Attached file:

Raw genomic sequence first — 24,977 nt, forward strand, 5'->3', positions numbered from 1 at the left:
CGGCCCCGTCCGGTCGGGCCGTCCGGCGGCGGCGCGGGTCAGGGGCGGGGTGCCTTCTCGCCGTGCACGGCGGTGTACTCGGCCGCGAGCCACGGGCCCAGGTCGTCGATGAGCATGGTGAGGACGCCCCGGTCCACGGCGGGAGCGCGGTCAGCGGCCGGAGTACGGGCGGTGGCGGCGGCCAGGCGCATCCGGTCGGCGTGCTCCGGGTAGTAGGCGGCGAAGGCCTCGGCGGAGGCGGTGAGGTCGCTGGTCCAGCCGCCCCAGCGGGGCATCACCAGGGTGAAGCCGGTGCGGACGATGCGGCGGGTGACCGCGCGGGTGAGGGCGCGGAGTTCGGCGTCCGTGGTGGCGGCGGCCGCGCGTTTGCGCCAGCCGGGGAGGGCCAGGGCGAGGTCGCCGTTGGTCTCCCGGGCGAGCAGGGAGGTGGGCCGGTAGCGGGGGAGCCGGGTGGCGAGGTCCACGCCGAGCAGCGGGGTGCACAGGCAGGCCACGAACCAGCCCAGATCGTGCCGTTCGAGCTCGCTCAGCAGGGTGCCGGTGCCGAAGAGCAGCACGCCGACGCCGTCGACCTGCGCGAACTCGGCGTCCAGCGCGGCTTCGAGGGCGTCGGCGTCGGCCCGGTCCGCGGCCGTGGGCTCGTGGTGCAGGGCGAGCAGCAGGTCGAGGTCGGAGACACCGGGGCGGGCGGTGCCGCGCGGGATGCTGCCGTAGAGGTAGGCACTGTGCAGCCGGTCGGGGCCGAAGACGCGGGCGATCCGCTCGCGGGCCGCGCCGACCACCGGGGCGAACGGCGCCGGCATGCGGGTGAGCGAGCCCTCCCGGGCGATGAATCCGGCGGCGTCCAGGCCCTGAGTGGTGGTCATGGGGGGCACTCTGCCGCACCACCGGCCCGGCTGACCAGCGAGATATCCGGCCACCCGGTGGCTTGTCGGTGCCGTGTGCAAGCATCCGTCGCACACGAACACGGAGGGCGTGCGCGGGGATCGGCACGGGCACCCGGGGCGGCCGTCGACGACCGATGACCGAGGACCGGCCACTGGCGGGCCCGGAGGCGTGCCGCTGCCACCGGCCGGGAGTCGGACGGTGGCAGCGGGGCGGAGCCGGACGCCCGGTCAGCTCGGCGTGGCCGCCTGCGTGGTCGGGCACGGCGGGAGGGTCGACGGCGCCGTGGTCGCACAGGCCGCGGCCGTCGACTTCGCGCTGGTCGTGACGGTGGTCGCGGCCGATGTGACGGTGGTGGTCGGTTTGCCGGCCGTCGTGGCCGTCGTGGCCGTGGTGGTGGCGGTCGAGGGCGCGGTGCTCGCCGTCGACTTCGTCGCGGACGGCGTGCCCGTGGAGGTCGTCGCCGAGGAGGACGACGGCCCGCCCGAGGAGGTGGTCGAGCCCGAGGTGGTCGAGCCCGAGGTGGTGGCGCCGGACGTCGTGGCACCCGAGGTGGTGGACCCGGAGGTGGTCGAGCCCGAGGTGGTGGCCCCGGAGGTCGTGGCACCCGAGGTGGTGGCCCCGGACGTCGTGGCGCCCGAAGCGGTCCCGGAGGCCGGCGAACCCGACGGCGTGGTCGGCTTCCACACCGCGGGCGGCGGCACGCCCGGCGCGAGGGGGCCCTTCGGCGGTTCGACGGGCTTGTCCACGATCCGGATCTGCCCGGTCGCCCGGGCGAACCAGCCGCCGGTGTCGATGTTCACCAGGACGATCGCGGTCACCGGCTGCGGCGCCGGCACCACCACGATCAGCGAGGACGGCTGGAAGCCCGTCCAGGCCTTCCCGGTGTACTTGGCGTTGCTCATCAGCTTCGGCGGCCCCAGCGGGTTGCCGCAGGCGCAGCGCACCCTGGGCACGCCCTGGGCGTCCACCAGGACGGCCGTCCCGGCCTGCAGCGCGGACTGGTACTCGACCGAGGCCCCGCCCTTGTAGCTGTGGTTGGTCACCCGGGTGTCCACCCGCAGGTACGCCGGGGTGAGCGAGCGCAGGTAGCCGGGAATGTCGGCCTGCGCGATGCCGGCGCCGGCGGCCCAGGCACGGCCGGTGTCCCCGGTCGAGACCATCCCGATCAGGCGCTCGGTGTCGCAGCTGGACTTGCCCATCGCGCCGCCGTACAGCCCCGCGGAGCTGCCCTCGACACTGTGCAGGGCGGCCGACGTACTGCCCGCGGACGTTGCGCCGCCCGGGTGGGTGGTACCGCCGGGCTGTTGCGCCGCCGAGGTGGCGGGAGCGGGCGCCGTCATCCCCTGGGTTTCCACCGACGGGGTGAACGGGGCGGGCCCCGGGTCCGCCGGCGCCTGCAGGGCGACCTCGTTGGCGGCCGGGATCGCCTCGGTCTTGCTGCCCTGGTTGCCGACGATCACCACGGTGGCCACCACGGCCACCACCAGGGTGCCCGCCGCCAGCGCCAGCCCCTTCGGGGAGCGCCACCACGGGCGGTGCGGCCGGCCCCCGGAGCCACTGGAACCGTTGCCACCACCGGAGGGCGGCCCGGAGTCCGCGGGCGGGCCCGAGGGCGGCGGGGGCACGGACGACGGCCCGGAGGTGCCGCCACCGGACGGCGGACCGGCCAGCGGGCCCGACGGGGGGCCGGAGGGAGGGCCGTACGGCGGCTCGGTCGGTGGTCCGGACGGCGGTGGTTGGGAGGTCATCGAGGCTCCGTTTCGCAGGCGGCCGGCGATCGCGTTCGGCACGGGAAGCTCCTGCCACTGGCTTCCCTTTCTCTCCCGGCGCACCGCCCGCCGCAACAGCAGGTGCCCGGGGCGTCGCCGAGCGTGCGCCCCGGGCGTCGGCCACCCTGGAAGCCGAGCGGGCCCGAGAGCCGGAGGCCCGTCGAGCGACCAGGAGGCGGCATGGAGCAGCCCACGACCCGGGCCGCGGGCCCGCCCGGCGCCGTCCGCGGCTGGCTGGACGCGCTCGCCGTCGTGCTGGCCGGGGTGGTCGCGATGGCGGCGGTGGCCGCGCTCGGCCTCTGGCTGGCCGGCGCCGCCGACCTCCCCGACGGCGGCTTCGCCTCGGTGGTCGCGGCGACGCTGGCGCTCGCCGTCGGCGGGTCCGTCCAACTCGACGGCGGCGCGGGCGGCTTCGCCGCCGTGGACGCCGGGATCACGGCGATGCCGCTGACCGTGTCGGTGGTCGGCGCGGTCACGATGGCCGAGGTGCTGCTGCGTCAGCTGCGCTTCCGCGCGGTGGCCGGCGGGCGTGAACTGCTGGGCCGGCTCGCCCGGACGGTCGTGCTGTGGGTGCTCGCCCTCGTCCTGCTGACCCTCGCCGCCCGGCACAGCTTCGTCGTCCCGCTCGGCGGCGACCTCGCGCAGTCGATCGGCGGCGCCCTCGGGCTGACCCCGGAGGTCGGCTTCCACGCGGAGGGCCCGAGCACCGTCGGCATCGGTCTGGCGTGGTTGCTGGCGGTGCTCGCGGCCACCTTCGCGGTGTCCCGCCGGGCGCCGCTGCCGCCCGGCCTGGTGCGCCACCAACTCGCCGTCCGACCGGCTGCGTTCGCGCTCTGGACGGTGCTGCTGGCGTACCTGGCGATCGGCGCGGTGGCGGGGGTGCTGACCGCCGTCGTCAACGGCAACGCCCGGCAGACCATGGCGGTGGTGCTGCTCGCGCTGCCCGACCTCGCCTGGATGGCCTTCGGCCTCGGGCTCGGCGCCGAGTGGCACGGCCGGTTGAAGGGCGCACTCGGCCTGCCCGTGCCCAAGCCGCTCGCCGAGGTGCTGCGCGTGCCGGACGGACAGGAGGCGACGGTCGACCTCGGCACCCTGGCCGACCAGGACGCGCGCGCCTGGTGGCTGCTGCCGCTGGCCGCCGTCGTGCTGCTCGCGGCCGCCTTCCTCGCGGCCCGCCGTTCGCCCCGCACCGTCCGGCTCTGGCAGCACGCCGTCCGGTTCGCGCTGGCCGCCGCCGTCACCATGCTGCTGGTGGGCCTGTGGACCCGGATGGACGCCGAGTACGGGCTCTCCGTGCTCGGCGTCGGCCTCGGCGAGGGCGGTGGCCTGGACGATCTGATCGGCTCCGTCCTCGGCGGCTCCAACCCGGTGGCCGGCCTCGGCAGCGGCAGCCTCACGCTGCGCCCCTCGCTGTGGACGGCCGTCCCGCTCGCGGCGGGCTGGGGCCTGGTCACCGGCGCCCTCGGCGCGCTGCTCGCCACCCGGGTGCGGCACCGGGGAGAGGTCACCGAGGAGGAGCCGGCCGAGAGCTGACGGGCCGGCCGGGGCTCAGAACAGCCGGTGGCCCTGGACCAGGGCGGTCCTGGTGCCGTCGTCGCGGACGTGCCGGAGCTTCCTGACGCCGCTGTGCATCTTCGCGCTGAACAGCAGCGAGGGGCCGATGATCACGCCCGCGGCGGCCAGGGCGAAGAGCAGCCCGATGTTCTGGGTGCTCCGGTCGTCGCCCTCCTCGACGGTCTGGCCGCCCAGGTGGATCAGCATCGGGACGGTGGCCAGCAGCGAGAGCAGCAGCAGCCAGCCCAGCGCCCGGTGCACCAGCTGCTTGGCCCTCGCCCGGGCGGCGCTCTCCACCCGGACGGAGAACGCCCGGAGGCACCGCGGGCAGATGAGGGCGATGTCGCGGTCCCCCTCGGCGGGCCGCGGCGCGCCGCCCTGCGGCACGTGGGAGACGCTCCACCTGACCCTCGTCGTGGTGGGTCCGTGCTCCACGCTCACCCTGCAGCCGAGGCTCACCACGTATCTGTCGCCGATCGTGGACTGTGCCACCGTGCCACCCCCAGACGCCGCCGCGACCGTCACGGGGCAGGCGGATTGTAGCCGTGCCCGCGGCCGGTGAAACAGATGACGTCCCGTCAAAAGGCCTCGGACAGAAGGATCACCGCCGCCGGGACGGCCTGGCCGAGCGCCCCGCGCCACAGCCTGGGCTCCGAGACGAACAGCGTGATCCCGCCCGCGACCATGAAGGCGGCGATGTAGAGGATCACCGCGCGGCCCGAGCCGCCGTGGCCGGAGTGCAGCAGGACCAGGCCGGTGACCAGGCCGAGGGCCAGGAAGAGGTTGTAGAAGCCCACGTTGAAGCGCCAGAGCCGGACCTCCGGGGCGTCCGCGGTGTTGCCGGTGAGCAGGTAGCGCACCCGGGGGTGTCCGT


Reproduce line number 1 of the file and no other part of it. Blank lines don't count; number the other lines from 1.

Raw genomic sequence first — 24,977 nt, forward strand, 5'->3', positions numbered from 1 at the left: